Before now, agricultural commodities exported to different parts of the world were highly valued and appreciated. But today, the story has changed as most farm produce exported are rejected either because the costs are inflated or harmful chemicals were used for preservation, making it hard for the country to earn foreign exchange.
Aside the rejection, the country’s image is soiled, potential investors cut business ties with Nigeria and patronise neighbouring countries.
The European Union Rapid Alert System for Food and Feed had reported that over 30 food items such as brown beans, melon seeds, honey beans, white beans and watermelon seeds, sweet potato, cashew kernels, nutmeg, snails, soft drinks and sesame seeds were turned down.
In 2017, yams exported to US were rejected because of poor quality, a problem the Federal Government vowed to investigate and later came out to claim that the rejection was “politically motivated.”
According to former Minister of Agriculture and Rural Development, Audu Ogbeh, “some consignment of yams were exported from Nigeria to the United States and according to reports we have today, they were found to be of poor quality,” he said.
In 2018, over 40 metric tonnes of hibiscus flowers exported to Mexico, were turned down as a result of impurities as some farmers used lower qualities of chemicals, according to the Deputy Executive Secretary of the Federation of Agricultural Commodity Associations of Nigeria (FACAN), Peter Bakare.
Before the ban of hibiscus flower, the Director General of Nigerian Agricultural Quarantine Services (NAQS), Vincent Isegbe, announced that in less than a year the country generated over $35 million in nine months.
He recalled that, “in 2016, the sales of hibiscus flower generated $20 million, while in 2017 it generated $35 million within nine months. 1,983 containers were exported to Mexico alone, while other countries in Europe like Germany, Greece, Latvia and countries of former USSR also imported hibiscus from Nigeria.”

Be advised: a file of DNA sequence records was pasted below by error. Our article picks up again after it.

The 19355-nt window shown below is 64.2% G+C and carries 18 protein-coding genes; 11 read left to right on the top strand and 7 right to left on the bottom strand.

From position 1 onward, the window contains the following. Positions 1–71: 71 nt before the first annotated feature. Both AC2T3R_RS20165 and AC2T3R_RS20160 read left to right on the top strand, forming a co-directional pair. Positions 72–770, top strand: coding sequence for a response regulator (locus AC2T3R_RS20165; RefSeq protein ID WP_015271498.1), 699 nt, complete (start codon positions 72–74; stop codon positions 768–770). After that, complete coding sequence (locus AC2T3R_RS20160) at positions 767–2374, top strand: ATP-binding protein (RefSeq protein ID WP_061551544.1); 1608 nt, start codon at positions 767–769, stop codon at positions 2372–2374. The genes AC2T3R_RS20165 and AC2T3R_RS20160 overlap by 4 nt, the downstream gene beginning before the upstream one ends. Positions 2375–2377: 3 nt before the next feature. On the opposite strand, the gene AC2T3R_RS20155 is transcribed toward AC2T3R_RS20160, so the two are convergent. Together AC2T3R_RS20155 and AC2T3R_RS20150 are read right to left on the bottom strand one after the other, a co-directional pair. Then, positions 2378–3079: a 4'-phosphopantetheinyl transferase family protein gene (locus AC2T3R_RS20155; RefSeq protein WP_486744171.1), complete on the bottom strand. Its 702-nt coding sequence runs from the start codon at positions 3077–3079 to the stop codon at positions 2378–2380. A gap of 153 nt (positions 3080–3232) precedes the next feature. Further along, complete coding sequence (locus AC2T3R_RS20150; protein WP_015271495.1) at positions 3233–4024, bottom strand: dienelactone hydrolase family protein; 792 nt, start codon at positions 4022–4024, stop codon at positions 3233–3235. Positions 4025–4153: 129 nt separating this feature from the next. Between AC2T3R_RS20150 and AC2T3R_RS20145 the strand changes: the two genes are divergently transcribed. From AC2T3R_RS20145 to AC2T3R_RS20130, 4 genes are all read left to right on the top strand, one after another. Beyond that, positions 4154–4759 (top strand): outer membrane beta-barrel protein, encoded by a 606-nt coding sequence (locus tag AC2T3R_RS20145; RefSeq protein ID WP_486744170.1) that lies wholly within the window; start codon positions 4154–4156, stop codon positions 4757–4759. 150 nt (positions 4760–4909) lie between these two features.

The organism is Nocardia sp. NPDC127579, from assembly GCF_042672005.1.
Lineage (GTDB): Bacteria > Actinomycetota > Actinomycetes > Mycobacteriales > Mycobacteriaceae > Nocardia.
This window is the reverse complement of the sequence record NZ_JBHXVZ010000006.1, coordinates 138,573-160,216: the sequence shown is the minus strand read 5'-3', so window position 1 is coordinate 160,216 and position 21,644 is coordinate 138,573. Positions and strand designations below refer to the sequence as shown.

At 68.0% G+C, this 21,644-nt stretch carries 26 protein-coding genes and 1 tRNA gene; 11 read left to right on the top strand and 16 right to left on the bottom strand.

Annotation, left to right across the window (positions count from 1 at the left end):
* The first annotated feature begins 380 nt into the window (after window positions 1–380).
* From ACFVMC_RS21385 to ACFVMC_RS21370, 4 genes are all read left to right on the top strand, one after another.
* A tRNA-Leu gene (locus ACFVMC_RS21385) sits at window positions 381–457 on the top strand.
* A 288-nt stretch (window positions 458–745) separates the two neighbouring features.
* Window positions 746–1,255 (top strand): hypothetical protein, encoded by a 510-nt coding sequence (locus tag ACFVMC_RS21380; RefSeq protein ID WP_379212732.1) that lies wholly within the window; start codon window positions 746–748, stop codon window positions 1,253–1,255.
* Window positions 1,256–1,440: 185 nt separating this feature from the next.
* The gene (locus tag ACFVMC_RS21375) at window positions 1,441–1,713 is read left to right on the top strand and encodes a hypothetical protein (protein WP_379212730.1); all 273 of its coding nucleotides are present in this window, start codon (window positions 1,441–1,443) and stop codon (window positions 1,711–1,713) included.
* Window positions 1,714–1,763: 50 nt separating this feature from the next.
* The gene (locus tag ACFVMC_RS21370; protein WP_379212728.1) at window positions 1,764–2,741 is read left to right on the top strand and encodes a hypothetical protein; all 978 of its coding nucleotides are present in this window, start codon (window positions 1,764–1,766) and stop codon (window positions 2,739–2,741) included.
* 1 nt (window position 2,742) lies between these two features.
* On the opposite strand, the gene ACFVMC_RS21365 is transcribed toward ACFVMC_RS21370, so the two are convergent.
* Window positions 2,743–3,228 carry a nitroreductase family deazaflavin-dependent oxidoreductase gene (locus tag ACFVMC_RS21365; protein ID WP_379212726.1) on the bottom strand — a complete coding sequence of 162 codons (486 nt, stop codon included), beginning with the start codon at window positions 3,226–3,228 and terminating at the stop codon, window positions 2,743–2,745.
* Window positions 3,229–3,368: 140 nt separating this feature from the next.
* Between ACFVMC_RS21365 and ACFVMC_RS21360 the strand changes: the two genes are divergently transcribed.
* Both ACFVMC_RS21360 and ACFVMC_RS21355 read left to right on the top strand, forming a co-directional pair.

But when Mexico turned its back on Nigeria, the country lost over $80 million, an equivalent of N28.8 billion in two farming seasons due to the problem.
Isegbe explained that hibiscus has high commercial value and Jigawa State is the highest producer followed by Kastina, Kano, Zamfara, Kebbi, Zamfara, Borno, Yobe, Edo and Kwara states respectively.
When it comes to ensuring that what goes out of the country and what comes in is befitting for consumption, so many agencies are involved namely, the Nigerian Ports Authority (NPA), Nigerian Customs Service (NCS), Federal Airports Authority of Nigeria (FAAN), National Agency for Food, Drug Administration and Control (NAFDAC) and Standards Organisation of Nigeria (SON). Others include Nigerian Export Promotion Council (NEPC), Nigerian Agricultural Quarantine Service (NAQS), Central Bank of Nigeria (CBN) and National Agricultural Seed Council (NASC). And because most agencies are pushing hard to outdo one another, there is always misunderstanding and infighting, which at the end affects the system and the nation’s economy.
Still on the problem, spokesman of NAQS, Chigozie Nwodo, said that wrong labelling is another obstacle because the information on the label of the cargo must be descriptive of the exact contents of the cargo as indicated in the sanitary and phytosanitary certificates.
“Concealment of strange agro-produce in a consignment of certified commodity, concealment of an uncertified agricultural item in the consignment of a certified produce earns total rejection,” he added.